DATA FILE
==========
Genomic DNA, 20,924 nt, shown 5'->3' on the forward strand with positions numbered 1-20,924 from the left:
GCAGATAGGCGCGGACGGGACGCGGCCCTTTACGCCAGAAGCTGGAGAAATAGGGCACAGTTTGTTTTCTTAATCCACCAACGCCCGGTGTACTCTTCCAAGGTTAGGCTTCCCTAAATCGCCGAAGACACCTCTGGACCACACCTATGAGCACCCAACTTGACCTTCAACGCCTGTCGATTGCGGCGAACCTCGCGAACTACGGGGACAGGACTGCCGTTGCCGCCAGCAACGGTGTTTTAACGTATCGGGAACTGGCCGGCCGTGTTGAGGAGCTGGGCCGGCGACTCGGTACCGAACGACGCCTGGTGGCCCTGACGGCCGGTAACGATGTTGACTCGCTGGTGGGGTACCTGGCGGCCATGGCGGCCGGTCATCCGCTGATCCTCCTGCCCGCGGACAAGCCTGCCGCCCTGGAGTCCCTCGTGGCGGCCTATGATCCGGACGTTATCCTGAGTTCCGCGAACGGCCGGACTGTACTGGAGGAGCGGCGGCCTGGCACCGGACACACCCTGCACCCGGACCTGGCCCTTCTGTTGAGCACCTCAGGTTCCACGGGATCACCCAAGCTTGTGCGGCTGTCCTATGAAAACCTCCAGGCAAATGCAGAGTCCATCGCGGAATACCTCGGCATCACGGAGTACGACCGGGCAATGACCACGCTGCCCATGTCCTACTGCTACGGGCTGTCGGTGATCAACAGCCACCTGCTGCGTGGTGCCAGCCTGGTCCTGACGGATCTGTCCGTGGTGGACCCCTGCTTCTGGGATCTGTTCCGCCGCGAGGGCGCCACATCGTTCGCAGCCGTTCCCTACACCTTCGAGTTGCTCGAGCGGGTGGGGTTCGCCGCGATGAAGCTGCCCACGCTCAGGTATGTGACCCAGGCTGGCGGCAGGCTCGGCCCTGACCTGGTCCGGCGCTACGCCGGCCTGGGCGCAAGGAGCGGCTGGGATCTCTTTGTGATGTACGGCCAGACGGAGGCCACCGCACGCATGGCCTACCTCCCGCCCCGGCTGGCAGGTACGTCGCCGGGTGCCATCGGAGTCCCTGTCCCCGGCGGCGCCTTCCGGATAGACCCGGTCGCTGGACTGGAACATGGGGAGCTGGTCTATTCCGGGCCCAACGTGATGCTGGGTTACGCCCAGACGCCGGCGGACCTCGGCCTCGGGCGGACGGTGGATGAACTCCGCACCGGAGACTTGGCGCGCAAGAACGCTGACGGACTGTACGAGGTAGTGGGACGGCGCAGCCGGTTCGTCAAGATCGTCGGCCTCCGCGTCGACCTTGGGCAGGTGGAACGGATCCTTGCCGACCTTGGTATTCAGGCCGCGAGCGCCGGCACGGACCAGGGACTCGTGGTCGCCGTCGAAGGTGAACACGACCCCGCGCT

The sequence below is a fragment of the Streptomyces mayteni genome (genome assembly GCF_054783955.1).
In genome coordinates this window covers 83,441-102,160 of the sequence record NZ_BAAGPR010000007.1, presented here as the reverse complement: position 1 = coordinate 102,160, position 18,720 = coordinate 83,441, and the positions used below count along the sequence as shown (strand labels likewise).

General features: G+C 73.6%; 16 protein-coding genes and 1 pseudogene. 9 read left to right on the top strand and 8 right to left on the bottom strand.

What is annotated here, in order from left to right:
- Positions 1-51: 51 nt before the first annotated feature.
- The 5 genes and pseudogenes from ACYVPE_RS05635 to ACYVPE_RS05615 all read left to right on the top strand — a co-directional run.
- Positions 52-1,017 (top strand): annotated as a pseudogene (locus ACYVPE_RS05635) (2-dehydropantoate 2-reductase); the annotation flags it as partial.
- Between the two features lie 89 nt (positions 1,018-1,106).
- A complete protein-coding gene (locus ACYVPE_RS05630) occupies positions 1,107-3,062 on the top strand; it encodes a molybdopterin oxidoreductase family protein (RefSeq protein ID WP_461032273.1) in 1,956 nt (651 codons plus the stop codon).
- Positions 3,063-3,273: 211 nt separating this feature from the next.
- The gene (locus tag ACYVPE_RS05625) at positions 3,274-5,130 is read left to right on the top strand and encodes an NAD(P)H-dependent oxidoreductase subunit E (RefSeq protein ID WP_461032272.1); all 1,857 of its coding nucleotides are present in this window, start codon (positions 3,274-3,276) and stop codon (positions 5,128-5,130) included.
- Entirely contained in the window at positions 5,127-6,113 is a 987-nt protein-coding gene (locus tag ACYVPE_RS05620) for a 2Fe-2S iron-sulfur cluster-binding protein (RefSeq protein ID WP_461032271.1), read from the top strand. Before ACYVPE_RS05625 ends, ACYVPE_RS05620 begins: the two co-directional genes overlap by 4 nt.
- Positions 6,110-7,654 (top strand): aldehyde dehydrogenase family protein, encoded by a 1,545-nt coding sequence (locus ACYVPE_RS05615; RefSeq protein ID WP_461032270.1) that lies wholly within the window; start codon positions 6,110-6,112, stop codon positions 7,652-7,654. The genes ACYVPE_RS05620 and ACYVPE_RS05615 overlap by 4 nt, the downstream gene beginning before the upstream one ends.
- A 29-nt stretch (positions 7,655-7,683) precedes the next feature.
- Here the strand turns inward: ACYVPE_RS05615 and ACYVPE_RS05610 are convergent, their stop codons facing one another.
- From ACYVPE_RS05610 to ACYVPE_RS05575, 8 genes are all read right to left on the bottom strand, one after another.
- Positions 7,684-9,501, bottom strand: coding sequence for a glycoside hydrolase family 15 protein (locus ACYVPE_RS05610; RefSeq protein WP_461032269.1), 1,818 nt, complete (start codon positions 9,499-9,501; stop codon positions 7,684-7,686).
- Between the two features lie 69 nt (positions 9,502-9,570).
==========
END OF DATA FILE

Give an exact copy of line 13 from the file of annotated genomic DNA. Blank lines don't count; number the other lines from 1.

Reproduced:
- The gene (locus tag ACYVPE_RS05625) at positions 3,274-5,130 is read left to right on the top strand and encodes an NAD(P)H-dependent oxidoreductase subunit E (RefSeq protein ID WP_461032272.1); all 1,857 of its coding nucleotides are present in this window, start codon (positions 3,274-3,276) and stop codon (positions 5,128-5,130) included.